“We have so much commitment and community,” said Damilola, 18, describing how the previously scarce club membership had increased. Its meetings now include lively discussions of current affairs through an African-American lens.
In her freshman year, she encountered students who seemed ignorant of black people and made inappropriate comments. “My freshman year, I got comments that ‘you’re only in school because of affirmative action,'” Damilola said, even though she passed the same rigorous test as everyone else. .
While she reserves judgment on the new admissions system, she said parts of it — including the geographic diversity requirement — were improvements. “It just makes things fairer overall for everyone,” said Damilola, who is of Nigerian descent.
The Pacific Legal Foundation was founded in 1973, during Ronald Reagan’s tenure as Governor of California, by his supporters who envisioned a conservative version of the American Civil Liberties Union.
Since then, the Sacramento-based organization has grown significantly. Its most recent annual budget was $17 million. Critics cite the group’s well-heeled donors and partners, including the Kochs, the Atlas Network and the Uihlein family, who operate the large commercial product supply company Uline, as evidence that it is heavily influenced by commercial interests. The foundation says its support comes from 6,400 donors.
The foundation has a successful track record: 14 victories in cases before the Supreme Court. He is also known as a prolific filer of “friends of the court” memoirs, including in support of Students for Fair Admissions, the Virginia-based group waging a legal battle against affirmative action at Harvard and North Carolina.
Driver, the Yale professor, noted that these cases have pitted various ethnic groups against each other in divisive ways. At Thomas Jefferson, the class selection controversy goes back decades, according to 1998 graduate Jorge Torrico.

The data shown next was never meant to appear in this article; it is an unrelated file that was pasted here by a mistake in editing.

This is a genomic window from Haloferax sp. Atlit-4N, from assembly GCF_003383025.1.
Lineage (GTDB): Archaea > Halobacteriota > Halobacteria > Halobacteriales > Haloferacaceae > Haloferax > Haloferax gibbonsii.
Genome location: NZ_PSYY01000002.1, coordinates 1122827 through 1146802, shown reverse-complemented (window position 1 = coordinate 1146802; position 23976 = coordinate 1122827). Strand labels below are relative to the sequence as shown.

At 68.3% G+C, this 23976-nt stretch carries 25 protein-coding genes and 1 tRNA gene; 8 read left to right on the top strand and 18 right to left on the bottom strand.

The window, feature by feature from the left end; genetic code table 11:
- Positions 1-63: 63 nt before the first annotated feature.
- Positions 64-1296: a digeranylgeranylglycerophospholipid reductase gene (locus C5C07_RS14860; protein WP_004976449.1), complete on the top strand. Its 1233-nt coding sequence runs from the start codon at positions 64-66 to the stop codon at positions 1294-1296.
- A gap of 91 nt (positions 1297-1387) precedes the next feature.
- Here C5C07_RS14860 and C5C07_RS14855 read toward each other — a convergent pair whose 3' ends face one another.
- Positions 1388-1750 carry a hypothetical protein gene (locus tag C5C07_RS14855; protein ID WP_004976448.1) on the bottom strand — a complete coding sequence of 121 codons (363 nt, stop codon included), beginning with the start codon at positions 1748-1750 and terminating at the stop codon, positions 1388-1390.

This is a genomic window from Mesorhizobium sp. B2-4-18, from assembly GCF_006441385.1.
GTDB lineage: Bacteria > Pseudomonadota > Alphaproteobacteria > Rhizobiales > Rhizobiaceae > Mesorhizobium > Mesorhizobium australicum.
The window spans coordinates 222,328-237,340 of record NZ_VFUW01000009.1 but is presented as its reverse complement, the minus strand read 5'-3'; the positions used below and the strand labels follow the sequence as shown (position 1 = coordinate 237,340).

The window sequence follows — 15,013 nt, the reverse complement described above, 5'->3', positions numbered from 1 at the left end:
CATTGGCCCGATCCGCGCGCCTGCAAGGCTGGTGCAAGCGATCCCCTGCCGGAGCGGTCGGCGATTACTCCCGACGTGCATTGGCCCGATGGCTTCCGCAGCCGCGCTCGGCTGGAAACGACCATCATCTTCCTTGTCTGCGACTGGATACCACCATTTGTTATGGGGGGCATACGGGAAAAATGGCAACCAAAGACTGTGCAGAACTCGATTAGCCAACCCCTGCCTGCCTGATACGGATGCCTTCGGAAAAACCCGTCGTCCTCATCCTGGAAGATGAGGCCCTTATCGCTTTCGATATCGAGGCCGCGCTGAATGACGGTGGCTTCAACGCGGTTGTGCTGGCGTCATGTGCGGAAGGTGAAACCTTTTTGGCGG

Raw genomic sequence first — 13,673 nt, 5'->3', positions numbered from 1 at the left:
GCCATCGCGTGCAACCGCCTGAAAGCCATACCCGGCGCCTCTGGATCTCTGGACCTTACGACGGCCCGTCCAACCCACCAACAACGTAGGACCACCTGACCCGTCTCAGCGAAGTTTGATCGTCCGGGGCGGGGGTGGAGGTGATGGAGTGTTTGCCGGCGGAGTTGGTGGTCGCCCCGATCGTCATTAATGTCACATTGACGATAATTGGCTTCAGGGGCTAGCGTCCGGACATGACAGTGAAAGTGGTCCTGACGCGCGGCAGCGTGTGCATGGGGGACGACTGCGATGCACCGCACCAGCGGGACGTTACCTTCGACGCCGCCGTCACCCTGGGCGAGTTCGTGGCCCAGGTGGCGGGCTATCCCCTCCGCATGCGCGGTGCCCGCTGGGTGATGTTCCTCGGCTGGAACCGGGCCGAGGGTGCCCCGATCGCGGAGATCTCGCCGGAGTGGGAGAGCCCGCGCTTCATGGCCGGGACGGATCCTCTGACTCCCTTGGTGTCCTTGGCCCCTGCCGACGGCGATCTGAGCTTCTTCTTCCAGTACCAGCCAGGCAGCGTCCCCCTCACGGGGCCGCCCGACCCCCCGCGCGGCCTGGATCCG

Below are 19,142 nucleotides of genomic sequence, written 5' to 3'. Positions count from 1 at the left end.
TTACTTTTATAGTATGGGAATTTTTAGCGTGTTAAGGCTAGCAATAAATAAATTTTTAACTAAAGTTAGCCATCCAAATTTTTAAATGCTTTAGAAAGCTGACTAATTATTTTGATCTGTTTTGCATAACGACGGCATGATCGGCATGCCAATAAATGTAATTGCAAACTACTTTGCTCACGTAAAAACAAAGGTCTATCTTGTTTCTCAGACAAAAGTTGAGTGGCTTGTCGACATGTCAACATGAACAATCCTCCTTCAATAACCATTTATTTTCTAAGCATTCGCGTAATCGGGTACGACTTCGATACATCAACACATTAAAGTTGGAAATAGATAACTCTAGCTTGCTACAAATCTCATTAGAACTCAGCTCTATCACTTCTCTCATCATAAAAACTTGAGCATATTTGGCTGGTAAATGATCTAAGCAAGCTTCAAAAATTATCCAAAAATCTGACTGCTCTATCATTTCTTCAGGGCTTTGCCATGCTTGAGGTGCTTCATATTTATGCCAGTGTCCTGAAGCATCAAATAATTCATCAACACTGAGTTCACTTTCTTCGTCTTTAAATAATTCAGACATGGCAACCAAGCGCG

When he attended, Torrico was an undocumented Bolivian immigrant who gained admission through a foundation program that walked students through application and testing. When he arrived, he said, “classmates immediately accused me of entering through affirmative action.” He is now part of a group dedicated to mentoring students to increase diversity at Thomas Jefferson.
In the early 2000s, the school ended an affirmative action program based on legal advice, according to Daniel A. Domenech, the former superintendent of schools for Fairfax County.
His efforts to push through an alternative plan met with political backlash, he said. And when he left the job in 2004, he felt a sense of frustration over that failure.
“It’s a big issue in education right now,” said Domenech, currently executive director of the School Superintendents Association. “The whole issue of fairness and lack of fairness in our school systems is glaring.”
The controversy over Thomas Jefferson’s racial makeup erupted again in June 2020, when Black Lives Matter protests swept the country. School Principal Ann Bonitatibus wrote an introspective message to families. Why, she asked, did the school of about 1,800 students include only 32 black students and 47 Hispanic students?
It was a call to action during a national time of racial awareness, she said, urging families: “Please think about the privileges you hold that others cannot. not.”
Spurred by questions from the state Department of Education about racial equity, as well as concerns from other Democratic politicians, Thomas Jefferson revised his admissions policies.
Documents later released in court revealed that a school board member expressed concern in a text that the new admissions policy had “an anti-Asian feel”.
Perhaps signaling the future of the lawsuit, presiding U.S. District Judge Claude M. Hilton expressed skepticism about the school system’s assertion that its revised admissions policy is gender-neutral. racial.
“Everyone knows the policy is not racially neutral and is designed to affect the racial makeup of the school,” said Hilton, a Reagan appointee. “You can say all kinds of good things while you do other things.”